The Art of Cob Building With Our Friends Dreamweavers Collective

by | Feb 21, 2017

Cob homes are incredibly magical looking structures – like ones you may stumble upon deep in a forest in the middle of nowhere with a warm and welcoming fire waiting for you (and maybe a hobbit or two). Beyond the whimsy of their beautiful lines and their exposed wooden beams, their environmental footprint is one of the most inviting things about them. In a world with quickly depleting resources and a major carbon footprint problem, the technology that’s utilized in building them may be ancient, but it’s never been more important to call upon. Bryce and Kelly, the duo behind Dreamweavers Collective from Victoria, British Columbia, build and teach the art of Cob. This March, Of The Wolves is lucky enough to be hosting them in Los Angeles for a weekend-long Cob Oven workshop. Come roll up your sleeves, get muddy, and connect to old ways in a modern world.

How did you find yourself in the world of natural building?
I found myself searching for connection – to all of the essential pieces of life: food, water, shelter, a healthy environment, spirit. I grew up at first, not realizing how disconnected I was, but I slowly became aware of how all of my actions and choices had far-reaching consequences, connected to things both near and far. So I began searching for ways to eliminate the negative, destructive consequences. The natural building world was a portal into connecting all of those essential pieces in a positive way. When I was 17, I took a three-week long cob workshop with Pat Hennebery of Cobworks, and it opened up a world that before experiencing I had only dreamed about.

What is a cob home?
Cob is an old English word meaning “lump”. In this case, it pertains to lumps of clay, sand and straw mixed together, which once compiled and sculpted form an incredibly durable and beautiful building material. Cob is essentially the same as adobe, but instead of making bricks the walls are monolithic due to adhering continuous layers of slightly wet material and sculpting and trimming the wall as you build up. Earth, in general, is used as a staple building material for many people on this planet, and has been for millennia. If it’s treated correctly, it will last for millennia as well. There’s an old saying that “If you give a cob house a good hat, and a good pair of boots, it will last forever”. Which means, if you give the cob a good roof overhang, and a good stemwall/foundation to keep the cob off the ground, no matter the weather it will withstand it. It’s fire proof, incredibly strong, sculptable, easy to maintain and repair, holds up well in earthquakes, bugs won’t eat it, and it’s warm in the winter and cool in the summer. Due to its ability to retain heat and cold, it’s ideally suited for moderately cold and desert climates, but can be adapted and combined with other natural building methods to suit almost any place.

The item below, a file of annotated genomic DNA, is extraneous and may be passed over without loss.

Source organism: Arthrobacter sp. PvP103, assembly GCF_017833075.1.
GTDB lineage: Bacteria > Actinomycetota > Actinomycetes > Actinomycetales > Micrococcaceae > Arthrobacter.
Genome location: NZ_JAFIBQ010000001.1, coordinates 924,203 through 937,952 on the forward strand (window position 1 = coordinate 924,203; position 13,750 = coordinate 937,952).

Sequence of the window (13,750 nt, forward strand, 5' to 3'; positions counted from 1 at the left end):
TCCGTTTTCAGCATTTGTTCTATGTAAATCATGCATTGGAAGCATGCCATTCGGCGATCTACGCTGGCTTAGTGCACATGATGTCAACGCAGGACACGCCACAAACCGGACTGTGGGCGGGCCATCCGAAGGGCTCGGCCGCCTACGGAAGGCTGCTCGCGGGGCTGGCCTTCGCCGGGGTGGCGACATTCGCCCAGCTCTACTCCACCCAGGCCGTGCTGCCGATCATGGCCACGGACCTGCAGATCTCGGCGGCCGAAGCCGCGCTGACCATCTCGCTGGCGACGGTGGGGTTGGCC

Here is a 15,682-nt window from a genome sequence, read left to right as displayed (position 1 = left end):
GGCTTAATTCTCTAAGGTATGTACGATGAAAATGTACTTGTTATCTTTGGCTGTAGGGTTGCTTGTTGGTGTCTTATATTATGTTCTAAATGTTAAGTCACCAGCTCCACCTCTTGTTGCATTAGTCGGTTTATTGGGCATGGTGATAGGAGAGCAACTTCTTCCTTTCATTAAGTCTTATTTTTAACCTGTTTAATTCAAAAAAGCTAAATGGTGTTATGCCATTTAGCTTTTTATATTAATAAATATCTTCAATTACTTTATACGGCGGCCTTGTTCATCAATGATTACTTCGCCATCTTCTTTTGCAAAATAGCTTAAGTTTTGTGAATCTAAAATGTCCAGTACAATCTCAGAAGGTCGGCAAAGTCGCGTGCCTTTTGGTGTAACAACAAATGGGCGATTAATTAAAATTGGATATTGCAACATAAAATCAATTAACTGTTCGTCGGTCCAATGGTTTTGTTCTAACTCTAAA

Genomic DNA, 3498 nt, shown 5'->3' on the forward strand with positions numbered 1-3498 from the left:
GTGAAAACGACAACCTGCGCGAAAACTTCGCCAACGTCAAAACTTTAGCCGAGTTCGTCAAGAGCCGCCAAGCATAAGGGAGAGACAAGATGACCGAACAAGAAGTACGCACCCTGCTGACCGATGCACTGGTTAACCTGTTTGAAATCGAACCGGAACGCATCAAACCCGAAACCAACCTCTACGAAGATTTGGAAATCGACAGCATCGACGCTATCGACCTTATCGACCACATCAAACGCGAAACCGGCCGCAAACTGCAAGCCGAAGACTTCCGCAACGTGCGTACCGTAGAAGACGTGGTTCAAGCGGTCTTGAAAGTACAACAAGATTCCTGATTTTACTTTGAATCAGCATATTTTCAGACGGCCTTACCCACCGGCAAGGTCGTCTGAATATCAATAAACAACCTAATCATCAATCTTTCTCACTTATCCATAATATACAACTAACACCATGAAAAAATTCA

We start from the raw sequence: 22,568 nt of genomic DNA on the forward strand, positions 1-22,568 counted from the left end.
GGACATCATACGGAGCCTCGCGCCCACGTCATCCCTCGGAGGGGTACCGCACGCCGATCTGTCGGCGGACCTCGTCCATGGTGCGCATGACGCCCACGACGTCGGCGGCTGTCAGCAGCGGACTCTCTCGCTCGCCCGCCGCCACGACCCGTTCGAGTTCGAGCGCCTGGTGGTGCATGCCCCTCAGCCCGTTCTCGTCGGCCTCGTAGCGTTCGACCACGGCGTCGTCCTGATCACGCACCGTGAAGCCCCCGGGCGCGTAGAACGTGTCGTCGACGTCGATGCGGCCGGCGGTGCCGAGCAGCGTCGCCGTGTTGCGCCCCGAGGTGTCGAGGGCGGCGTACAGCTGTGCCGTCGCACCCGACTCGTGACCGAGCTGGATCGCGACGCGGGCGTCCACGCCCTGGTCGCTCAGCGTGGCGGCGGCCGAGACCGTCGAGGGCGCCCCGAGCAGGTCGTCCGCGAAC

How are these homes different from current conventional buildings in terms of the environmental impact and sustainability?  
Natural buildings come out of the landscape and blend directly back into it. Whether you’re sculpting a home from the ground beneath your feet, harvesting windfall or selectively cutting trees for roundwood timber framing, hauling straw from a local farmer for straw bale, bale cob or light clay construction, or collecting items like windows and construction waste to keep materials out of the landfills, you are shifting the shape of the natural materials at hand. Buildings should make the environment better than it was before, rather than creating ruins. Conventional buildings (even “green” buildings) are typically full of manufactured products – concrete, fiberglass, drywall, fasteners, plywood, paint, plastic, styrofoam, asphalt shingles, tar paper etc. – all of which typically come from far away. At the end of their typically short life, they end up in the landfill or take a lot of energy to recycle.